ERC Advanced Grant for Research on Early-Life Infections
The physician and RWTH researcher Professor Mathias Hornef, Director of the Department of Medical Microbiology at Uniklinik RWTH Aachen, has been awarded an Advanced Grant from the European Research Council (ERC), worth 2.5 million euros, for a funding period of five years. The funds of the award will largely be used to research the role of intestinal infections in early childhood and to identify mechanisms of disease susceptibility in later life through differentiation and functional changes in the intestinal epithelium.
Dr. Mathias Brandstädter
Uniklinik RWTH Aachen
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Gastrointestinal tract infections continue to be a major cause of childhood mortality and morbidity worldwide. It is unclear why, particularly in developing countries, some infections increase children's risk of long-term health effects such as reduced growth and impaired intellectual development. After birth, the intestine of a newborn is colonized by bacteria that originate primarily from the mother and from the environment. After a few months, these bacteria establish a stable intestinal microbiome.
This contributes significantly to the formation of a mature immune system. At the same time, the intestinal tissue undergoes developmental biological changes during the neonatal period, which prepare the intestinal mucosa for the special tasks during bacterial colonization but also during the transition from breast milk to solid foods. Infections of the intestine with pathogenic microorganisms and the stimulation of host defenses have a wide range of impacts on the development of the intestinal microbiome, but also on intestinal tissue and immune maturation.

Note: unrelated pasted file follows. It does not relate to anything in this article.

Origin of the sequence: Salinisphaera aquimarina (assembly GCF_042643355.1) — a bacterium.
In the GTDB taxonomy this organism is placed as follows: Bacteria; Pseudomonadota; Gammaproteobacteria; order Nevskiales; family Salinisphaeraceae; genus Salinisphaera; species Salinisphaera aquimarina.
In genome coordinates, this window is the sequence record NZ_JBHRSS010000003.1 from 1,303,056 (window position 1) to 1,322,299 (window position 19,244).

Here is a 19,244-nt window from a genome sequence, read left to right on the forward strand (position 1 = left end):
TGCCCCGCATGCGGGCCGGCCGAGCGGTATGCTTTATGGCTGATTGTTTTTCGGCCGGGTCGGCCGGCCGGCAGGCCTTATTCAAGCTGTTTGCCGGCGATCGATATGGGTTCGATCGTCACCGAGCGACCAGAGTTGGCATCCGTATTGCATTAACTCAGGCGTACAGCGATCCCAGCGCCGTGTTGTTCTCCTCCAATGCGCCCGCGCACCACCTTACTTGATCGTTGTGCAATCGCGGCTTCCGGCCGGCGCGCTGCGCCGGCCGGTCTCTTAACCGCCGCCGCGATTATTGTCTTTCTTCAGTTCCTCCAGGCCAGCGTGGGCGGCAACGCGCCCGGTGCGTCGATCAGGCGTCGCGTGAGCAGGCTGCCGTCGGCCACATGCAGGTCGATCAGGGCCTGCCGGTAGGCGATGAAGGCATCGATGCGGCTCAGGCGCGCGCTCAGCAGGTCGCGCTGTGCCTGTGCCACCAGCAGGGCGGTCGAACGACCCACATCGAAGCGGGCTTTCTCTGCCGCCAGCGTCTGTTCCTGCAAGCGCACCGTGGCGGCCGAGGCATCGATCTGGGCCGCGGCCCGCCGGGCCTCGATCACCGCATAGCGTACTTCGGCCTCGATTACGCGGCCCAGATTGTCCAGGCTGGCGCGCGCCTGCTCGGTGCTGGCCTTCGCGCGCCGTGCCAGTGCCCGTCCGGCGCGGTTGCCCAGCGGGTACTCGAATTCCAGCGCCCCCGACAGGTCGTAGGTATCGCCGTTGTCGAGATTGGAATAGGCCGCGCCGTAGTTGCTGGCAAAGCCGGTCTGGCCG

The intestinal epithelium is composed of a variety of different cell types with different functions that form a dynamic barrier between host tissue and intestinal lumen. The postnatal development of the heterogeneity and functional specialization of the epithelial cells and the influence of intestinal infections on this process are still poorly understood.
With this research project, Mathias Hornef wants to investigate the influence of intestinal infections in newborns on the differentiation and function of the intestinal epithelium in more detail. Innovative, multiscale technical approaches and analytical methods will be further developed and applied in combination with novel preclinical models to analyze and explain the importance of infant infections with bacterial, viral and parasitic pathogens for the further development of the child and its susceptibility to immunological, metabolic, and inflammatory diseases.
These innovative analytical methods are applied in close collaboration with colleagues at RWTH and with partners in Germany and abroad.
ERC Advanced Grants
ERC Advanced Grants are intended to support the very best research to be conducted in EU member states and associated countries. They are to allow exceptional, established leaders in research to pursue ground-breaking high-risk projects that open new directions in their respective research fields and blur the boundary between basic and applied research.